Fletcher Thomas TURTON, deputy surveyor to the Corporation, "I went to Hatton Garden on the morning after the explosion and found nine squares of glass were broken. The casting of the water pipes and the inner doors was blackened, also the architrave, casing and door of the inspector's room. The inside architrave of the storeroom door was slightly forced from the wall, the lock was damaged and the brickwork slightly marked. Four panes of glass in the inside lamp were broken, the lamp being 4yds from the street. One square of glass was broken in the window of the landing, about 11yds from the street. The damage could amount to about £8.

Mr TURTON, "The breaking of the glass was the result of the concussion."

Mary DONKIN, a witness in the other case repeated the evidence she had already given. She could not, however, identify the broken pipe produced.

PC 553, Peter CASEY, "On the morning of the 10th of this month I apprehended the prisoner on another charge."

This was the case for the prosecution

Dr O'FEELY, asked whether Mr RAFFLES thought there was a case?

Mr RAFFLES, could not say that it was a strong case, but could not say there was none, especially after the joiner's evidence.

M'GRATH, who reserved his defence was then committed to the assizes for trial, the charges being identical in form to those in the Town Hall case. He was immediately removed from the dock and followed downstairs by his mother and brother, persons of very respectable appearance belonging it is said, to St Helens, who had obtained the magistrates permission to have an interview with him.

THE REMOVAL OF THE PRISONERS

About half an hour after their committal the prisoners were removed from the Main Bridewell to Walton gaol. The authorities had no reason for alarm, or to apprehend there would be an attempt at a rescue, but Major GREIG and Mr WILLIAMS thought it prudent to take the same precautions as had been observed before. The prison van in which the prisoners were taken from Cheapside to Walton was carefully guarded, and was preceded and followed by cabs occupied by armed officers. The route taken was different from that usually followed by the vans when carrying prisoners from the bridewell to Walton gaol. The whole thing was very quietly done, and there were a few people present to watch the departure of the accused.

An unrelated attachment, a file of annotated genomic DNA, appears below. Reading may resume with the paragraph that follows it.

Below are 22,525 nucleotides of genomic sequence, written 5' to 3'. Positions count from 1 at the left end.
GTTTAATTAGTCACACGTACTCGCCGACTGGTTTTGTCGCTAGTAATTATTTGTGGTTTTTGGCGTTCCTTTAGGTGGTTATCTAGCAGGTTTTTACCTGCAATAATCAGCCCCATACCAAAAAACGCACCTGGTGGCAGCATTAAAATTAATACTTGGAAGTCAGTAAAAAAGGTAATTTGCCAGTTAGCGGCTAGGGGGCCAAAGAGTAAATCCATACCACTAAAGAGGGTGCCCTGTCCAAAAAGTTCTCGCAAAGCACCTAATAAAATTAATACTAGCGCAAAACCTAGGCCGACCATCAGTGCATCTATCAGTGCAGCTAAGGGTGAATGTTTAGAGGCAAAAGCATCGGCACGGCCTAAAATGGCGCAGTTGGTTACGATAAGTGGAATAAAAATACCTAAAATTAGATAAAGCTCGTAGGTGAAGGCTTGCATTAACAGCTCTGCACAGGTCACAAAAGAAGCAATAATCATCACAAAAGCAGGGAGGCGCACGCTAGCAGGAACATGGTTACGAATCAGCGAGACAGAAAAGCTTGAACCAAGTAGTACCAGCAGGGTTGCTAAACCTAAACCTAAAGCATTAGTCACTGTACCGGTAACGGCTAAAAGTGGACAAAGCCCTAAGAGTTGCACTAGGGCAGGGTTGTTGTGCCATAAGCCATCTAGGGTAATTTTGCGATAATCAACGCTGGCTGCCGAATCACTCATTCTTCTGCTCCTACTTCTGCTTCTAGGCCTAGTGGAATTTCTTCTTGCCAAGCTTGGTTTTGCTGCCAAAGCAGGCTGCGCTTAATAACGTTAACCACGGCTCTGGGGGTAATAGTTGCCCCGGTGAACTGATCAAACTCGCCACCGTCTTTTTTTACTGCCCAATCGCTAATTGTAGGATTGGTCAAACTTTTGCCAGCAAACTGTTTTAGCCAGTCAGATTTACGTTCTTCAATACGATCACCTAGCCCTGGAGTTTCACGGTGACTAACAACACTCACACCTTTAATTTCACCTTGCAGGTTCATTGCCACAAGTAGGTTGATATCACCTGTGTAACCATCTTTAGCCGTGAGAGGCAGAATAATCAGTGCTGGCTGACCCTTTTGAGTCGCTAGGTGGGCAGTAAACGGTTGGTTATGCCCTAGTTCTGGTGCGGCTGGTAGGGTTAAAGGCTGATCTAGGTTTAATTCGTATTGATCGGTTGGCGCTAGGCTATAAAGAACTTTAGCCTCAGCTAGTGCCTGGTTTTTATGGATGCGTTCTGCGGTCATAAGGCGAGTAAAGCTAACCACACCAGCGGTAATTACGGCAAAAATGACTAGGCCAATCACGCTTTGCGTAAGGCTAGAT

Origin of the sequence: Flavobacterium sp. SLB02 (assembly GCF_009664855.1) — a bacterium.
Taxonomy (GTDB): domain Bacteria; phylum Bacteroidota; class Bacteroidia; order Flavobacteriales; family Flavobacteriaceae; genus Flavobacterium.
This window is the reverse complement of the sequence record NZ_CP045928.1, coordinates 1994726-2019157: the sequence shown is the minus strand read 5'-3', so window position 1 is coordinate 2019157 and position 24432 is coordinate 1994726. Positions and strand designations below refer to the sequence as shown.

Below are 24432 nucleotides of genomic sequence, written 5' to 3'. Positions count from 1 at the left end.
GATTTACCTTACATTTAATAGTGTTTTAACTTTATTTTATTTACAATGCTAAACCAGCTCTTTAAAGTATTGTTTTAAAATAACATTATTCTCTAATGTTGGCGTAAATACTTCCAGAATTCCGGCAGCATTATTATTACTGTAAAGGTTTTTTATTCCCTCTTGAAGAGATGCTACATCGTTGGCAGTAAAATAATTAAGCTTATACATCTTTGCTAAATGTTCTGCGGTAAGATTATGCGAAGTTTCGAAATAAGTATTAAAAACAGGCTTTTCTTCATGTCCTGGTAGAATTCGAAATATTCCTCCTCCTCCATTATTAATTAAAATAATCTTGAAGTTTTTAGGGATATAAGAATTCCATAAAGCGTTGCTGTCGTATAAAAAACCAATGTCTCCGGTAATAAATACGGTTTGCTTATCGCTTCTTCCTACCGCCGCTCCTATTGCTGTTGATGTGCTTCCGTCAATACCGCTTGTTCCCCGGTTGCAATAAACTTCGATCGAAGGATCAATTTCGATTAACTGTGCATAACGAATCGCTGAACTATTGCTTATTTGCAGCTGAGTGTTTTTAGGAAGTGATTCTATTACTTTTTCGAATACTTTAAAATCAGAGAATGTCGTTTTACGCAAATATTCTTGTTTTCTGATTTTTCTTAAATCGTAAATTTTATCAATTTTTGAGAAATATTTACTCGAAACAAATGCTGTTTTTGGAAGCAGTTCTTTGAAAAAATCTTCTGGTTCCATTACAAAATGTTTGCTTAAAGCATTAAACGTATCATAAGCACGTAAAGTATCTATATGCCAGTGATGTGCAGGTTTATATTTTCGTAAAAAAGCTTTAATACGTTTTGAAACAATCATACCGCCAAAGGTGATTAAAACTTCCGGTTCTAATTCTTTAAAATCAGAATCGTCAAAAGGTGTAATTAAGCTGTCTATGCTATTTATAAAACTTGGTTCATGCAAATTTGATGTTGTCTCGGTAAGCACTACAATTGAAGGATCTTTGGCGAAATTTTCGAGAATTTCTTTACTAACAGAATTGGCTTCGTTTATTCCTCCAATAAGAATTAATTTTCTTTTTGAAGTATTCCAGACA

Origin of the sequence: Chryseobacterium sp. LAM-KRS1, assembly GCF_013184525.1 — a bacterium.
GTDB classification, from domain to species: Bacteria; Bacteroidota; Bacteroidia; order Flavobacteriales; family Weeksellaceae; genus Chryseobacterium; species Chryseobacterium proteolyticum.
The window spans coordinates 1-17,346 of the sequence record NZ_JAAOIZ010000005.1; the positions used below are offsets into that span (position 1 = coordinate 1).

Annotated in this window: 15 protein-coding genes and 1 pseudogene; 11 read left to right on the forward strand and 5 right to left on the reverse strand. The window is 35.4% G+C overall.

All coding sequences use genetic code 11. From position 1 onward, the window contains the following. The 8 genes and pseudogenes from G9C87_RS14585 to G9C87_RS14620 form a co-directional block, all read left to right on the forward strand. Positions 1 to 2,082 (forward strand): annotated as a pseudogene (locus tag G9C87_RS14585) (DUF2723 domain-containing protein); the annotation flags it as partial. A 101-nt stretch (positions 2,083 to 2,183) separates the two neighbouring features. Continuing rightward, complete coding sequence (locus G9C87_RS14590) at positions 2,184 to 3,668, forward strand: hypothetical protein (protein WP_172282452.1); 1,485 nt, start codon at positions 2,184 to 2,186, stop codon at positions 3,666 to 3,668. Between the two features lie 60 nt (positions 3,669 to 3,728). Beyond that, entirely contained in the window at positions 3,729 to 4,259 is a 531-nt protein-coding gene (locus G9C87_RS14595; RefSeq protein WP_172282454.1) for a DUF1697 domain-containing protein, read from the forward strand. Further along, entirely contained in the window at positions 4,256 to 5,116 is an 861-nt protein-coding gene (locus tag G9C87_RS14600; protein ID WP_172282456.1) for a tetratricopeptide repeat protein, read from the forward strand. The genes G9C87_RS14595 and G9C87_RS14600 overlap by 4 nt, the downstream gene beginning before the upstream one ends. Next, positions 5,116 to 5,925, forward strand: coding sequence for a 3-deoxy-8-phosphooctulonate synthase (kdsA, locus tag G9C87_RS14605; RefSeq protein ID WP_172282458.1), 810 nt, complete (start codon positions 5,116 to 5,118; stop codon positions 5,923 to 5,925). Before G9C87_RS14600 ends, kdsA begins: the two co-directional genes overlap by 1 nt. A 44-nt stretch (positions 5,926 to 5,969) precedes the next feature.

Liverpool Mercury, Aug 3rd, 1881 

James M'GRATH, aged 31 and James M'KEVITT, aged 30, described as sailors, were tried at the Liverpool Assizes, yesterday for the outrages at the Town Hall on the 10th June. Extraordinary precautions were taken by the police and intense interest was manifested in the proceedings. At 5 o' clock the jury retired, returning in 10 minutes with a verdict of guilty against the prisoners on the first count of the indictment, "for having feloniously, unlawfully and maliciously placed near the Town Hall a certain explosive substance, with intent to damage the said building" Sentence was deferred and a new jury was empanelled to try the second charge against M'GRATH, of having, by an explosion of gunpowder, unlawfully and maliciously damaged the police section house in Hatton Garden on the 16th May. The jury found the prisoner guilty as an accessory before the fact. Mr Justice LOPES, sentenced M'GRATH to penal servitude for life, and M'KEVITT to penal servitude for 15 years.

Liverpool Mercury, August 10, 1881

The Watch Committee has decided to recommend the Liverpool Council to grant the following rewards, out of the borough fund to the policemen and detectives concerned in the capture and conviction of the Fenians M'Grath and M'Kevitt for the outrages at the Town Hall and police station, £50 each to Constables George READE [712] and Peter CASEY [553], £25 each to Constables Edward CREIGHTON [884], George M'BURNEY [898] and Donald SINCLAIR [924], and £10 each to inspectors Stephen BOYES and George MARSH.